In schools we are taught that humans originated from apes, but a recent discovery of two 145-million-year-old new eutherian species suggest that homo sapiens lineage comes from rats, suggests a new study.
The fossils discovered on the Jurassic Coast of Dorset is believed to be remains of the oldest mammals. The two teeth are from small, rat-like creatures that lived 145 million years ago in the shadow of the dinosaurs.
The study was detailed in the journal Acta Palaeontologica Polonica by the scientists and made online on November 7.
Grant Smith, a undergraduate student of the University of Portsmouth, who made the discovery said that the discovery is undisputedly the earliest fossils of mammals belonging to the line that led to humans. “These rodents are also ancestors to maximum living mammals including blue whale,” added Smith.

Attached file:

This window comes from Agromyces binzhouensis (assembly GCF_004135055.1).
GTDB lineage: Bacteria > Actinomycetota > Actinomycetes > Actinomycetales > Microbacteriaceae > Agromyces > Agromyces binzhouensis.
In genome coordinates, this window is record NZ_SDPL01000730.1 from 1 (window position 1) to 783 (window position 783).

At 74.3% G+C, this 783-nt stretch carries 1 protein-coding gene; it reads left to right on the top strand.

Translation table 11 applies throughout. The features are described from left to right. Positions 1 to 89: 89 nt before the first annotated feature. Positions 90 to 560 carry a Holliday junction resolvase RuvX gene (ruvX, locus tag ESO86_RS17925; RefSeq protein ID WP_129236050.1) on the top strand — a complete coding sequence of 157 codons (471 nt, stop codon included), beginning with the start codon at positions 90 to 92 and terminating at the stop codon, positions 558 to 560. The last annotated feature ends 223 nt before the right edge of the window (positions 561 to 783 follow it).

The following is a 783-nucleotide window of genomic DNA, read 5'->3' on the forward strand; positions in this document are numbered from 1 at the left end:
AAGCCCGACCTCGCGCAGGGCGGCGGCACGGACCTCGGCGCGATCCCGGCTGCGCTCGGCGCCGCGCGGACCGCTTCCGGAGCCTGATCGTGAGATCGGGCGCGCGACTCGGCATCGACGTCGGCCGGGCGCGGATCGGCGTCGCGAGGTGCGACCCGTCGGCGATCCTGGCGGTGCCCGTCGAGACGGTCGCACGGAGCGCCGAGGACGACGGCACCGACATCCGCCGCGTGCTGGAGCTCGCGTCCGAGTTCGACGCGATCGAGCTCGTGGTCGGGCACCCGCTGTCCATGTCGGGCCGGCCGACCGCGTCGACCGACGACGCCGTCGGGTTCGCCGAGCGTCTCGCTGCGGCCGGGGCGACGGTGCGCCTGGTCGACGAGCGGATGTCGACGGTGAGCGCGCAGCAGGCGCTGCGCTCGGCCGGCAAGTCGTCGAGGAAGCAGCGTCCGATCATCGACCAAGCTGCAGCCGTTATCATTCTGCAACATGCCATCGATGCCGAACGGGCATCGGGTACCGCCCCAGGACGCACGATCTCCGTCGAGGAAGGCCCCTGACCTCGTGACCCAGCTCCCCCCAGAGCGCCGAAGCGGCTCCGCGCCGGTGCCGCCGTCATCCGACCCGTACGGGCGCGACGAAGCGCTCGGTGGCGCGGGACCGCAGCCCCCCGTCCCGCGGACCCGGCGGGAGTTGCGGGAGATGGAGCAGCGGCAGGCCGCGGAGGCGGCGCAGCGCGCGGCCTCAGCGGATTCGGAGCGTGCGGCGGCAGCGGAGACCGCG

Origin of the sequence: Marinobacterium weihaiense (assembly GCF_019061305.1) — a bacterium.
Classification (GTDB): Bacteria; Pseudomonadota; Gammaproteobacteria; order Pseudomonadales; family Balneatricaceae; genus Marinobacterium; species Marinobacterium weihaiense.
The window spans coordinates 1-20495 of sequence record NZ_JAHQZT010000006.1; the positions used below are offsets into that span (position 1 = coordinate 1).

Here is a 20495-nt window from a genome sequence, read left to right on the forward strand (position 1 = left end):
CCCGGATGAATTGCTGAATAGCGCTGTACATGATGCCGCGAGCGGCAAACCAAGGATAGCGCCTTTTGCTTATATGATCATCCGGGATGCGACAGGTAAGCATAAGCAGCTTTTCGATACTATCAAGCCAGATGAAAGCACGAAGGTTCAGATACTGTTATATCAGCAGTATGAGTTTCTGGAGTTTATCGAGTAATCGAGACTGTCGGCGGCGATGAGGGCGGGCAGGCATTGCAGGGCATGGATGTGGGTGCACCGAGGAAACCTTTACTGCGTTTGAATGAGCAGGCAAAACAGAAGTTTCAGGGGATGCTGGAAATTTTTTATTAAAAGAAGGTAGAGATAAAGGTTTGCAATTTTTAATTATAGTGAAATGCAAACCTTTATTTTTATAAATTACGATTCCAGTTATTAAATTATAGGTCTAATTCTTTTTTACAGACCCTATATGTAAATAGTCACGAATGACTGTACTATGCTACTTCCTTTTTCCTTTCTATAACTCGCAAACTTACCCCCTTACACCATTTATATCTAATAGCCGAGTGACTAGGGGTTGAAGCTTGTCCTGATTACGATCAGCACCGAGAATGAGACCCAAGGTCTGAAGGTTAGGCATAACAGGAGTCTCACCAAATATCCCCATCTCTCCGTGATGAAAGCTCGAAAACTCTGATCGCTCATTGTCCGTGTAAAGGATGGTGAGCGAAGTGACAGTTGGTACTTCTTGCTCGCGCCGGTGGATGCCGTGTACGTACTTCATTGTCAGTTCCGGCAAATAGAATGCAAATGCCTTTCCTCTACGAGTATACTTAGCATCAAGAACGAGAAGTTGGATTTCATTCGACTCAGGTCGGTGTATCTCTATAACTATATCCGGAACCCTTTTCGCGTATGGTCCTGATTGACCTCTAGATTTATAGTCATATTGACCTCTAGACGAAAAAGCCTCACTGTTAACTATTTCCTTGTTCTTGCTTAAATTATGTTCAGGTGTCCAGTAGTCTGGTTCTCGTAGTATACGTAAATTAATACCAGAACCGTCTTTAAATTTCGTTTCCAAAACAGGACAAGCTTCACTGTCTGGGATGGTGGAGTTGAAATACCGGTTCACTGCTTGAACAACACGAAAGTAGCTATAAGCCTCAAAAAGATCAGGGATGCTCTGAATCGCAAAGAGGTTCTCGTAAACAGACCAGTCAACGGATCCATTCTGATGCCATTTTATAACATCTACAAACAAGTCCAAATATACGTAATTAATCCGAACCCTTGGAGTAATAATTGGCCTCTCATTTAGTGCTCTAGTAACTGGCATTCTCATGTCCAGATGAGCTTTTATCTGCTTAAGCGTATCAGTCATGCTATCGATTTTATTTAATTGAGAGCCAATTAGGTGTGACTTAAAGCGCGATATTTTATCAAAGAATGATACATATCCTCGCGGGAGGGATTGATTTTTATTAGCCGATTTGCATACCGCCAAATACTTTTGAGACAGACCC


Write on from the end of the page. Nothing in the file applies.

Study lead author Steven Sweetman, a paleontologist at the University of Portsmouth in England, in a statement said, “Smith found not one but two quite remarkable teeth of a type never before seen from rocks of this age. The discovered fossils are definitely the oldest eutherians known yet in the fossil record. The teeth are highly evolved. As soon as I saw them I realised straight away I was looking at remains of Early Cretaceous mammals. ”
The scientists have named the species as Durlstotheriunm newmani and Durlstodon ensomi. The researchers said Durlstotherium was likely about the size of a mouse, while Durlstodon was as big as a juvenile rat. The teeth are highly advanced type which can pierce, cut and crush food.
“The discovered teeths are also very worn, which suggests the rodents lived to a good age for their species,” added Sweetman.
According to the researchers both the creatures were likely nocturnal. Durlstotherium fed on insects and Durlstodon ate plants. The duo animals lived in Mediterranean type climate.